One of the questions Tony and I are asked all the time is what makes an ideal candidate for a sales job here at Legion. It’s taken us pretty much the entire eight years we’ve been in business, but I feel like we finally have a firm grasp on what it takes to be a successful Problem Solver. Tony and I look for different, but complimentary, attributes in potential employees; that separation in focus helps us find the best of the best to add to our staff.
Here are the most important criteria Legion values:
- A positive attitude. Sales is hard. Logistics is hard. Selling logistics is really hard. And frustrating. And stressful. A good Problem Solver will be resilient and have a great deal of emotional maturity. To weather the storms (sometimes quite literally) of this business, you have to be able to take a bad day and – rather than letting it turn into two bad days, or a bad week, or a bad month – turn it into an opportunity to reset, recharge, and refit. Come back the next day with a better attitude. Our folks must be able to “feed the machine” of their minds, and their co-workers minds, with positive messages and reinforcement.
- A sense of urgency. Our business is all about timing. Freight needs to get to where it is going on time, every time. Our customers count on us to understand that. There is nothing in our industry that happens slowly, and anyone working in a sales capacity for us needs to move with urgency and speed. Every morning, we have to come in ready to attack the day, and when problems arise, as they inevitably do, we have to problem-solve with a sense of purpose. Someone who cannot do that will never be successful at Legion or anywhere else in logistics.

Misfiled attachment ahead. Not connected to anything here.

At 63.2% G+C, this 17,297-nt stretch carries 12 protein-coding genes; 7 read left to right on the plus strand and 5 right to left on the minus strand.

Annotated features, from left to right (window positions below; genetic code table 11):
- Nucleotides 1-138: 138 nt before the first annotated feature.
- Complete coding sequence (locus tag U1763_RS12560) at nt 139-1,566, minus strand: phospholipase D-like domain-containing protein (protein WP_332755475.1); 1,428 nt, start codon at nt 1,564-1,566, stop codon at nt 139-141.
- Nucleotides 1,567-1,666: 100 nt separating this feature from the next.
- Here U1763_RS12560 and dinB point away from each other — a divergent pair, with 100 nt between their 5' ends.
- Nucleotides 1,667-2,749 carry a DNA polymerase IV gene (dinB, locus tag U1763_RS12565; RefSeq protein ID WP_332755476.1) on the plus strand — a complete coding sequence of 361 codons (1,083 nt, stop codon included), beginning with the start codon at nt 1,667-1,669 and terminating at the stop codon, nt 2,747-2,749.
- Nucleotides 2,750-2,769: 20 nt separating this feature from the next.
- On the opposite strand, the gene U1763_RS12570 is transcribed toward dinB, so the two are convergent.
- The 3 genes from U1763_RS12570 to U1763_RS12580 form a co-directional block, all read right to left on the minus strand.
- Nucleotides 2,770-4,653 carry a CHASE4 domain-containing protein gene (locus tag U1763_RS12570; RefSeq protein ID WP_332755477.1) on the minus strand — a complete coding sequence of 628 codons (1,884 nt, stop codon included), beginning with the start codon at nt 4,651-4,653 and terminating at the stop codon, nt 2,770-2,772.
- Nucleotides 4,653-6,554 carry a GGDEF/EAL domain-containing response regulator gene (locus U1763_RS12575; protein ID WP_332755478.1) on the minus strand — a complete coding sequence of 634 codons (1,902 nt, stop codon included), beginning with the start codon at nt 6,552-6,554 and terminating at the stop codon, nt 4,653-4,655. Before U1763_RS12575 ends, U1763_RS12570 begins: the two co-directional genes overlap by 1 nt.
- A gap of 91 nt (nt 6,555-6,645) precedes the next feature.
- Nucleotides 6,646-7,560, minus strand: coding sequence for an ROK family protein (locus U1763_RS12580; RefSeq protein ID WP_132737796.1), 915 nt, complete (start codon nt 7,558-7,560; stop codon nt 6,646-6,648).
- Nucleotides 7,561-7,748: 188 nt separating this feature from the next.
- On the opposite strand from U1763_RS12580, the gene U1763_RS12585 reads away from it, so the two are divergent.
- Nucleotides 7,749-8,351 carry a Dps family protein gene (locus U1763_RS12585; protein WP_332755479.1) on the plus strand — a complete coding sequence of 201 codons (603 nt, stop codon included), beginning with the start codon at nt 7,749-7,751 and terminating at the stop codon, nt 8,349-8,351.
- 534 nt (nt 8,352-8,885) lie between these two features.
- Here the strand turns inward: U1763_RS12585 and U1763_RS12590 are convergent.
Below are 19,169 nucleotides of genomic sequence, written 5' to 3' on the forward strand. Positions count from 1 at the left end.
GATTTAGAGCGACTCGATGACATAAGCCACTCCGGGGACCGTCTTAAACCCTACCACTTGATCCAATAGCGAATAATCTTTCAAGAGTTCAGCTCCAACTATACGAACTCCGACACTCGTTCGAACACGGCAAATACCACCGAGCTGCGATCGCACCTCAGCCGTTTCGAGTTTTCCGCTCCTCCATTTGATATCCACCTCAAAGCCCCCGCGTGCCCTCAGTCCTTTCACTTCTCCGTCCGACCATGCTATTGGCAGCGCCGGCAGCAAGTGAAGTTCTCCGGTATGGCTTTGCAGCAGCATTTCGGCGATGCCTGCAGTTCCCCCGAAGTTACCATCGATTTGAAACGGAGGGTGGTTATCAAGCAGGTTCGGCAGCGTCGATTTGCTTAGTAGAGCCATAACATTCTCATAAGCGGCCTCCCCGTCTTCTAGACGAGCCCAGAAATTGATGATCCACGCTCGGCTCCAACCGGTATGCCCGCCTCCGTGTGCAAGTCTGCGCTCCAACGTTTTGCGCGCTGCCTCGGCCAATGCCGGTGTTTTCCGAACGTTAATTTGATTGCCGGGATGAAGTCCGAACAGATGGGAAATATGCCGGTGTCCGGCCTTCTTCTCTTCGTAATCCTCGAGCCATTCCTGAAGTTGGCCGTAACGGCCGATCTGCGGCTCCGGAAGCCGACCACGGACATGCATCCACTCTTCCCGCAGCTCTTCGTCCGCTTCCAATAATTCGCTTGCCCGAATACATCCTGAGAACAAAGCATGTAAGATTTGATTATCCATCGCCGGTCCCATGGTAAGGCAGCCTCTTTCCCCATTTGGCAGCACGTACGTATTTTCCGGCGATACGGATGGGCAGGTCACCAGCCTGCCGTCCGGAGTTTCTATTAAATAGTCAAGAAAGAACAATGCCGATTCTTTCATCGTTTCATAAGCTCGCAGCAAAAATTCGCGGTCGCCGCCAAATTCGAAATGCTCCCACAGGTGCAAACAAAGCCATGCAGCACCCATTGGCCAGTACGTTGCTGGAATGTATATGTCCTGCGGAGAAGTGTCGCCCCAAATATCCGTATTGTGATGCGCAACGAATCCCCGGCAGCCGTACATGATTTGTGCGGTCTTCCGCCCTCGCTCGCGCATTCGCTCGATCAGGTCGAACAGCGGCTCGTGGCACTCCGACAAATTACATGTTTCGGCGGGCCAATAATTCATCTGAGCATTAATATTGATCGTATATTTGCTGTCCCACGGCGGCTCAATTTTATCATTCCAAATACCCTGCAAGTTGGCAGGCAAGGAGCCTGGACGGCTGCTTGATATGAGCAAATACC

- Culture fit. For years, we’ve worked diligently to create an environment where people are comfortable being themselves. Our team members understand that we, as leaders, care about them as humans, and they know we won’t tolerate people treating others badly. This goes for gossip, or general poor ethics as well. In the past, we’ve had people on the staff who violated those tenets. Only once we got rid of all the toxic, negative people were we able to feel like our culture had finally jelled. Now that we have what (and who) we want, nothing and no one is going to poison the well. We only hire people we believe will contribute to the positive atmosphere at Legion. No matter how good a salesperson is, we’ll cut them loose the minute we feel they are a threat to what we’ve built and the foundation it sits on.
- I immediately reject any candidate who appears to be a know-it-all. One of the most important aspects of being a successful salesperson is the ability to take, and incorporate, feedback into your performance. I meet with all the Problem Solvers on a weekly basis, and in order for those sessions to be useful, informative and motivational, the Problem Solvers must be open-minded. If someone comes in defensive and walled-off, I’m not going to be able to help them improve, and they aren’t going to be successful. Prospective employees must show me that they are open to suggestion, constructive criticism, and able to learn from those who have come before.
Now, obviously, there are other factors we look at in interviews – like, can a person actually SELL. But once the fundamentals are covered, it is these intangible factors that make all the difference in the world. Lots of people can sell. Not many can do it for Legion. Not many will.